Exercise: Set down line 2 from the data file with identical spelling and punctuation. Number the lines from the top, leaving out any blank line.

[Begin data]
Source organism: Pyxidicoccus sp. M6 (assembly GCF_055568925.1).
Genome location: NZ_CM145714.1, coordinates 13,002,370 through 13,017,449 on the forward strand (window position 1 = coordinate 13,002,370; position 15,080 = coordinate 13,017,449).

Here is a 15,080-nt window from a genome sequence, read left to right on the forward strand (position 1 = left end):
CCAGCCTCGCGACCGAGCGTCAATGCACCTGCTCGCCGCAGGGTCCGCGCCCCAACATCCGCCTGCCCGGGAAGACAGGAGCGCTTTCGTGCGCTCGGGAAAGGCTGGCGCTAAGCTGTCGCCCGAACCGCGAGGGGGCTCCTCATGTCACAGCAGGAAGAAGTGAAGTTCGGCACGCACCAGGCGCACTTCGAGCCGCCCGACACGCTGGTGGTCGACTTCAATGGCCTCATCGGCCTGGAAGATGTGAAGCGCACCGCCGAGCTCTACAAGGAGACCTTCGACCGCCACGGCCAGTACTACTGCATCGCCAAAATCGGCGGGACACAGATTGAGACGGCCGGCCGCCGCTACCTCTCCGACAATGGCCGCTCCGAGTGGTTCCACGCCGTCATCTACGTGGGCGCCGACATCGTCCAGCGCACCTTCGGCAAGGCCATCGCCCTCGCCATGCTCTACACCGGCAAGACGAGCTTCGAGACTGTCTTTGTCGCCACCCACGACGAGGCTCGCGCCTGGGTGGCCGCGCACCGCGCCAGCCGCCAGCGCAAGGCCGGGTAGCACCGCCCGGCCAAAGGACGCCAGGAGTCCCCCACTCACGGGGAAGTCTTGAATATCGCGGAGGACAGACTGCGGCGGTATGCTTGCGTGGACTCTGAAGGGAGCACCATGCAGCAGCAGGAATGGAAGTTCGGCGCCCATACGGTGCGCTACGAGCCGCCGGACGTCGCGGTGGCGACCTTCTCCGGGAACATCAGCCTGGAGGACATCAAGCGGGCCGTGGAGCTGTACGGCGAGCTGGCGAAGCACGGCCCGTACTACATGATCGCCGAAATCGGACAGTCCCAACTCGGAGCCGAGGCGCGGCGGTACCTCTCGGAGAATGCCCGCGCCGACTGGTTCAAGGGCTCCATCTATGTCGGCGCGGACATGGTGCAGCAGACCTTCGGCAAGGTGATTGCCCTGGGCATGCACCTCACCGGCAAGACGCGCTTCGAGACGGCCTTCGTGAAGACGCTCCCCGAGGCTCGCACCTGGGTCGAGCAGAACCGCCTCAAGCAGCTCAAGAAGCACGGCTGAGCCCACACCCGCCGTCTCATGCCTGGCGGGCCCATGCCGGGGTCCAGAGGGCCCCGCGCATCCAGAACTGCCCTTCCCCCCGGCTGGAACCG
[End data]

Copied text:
Genome location: NZ_CM145714.1, coordinates 13,002,370 through 13,017,449 on the forward strand (window position 1 = coordinate 13,002,370; position 15,080 = coordinate 13,017,449).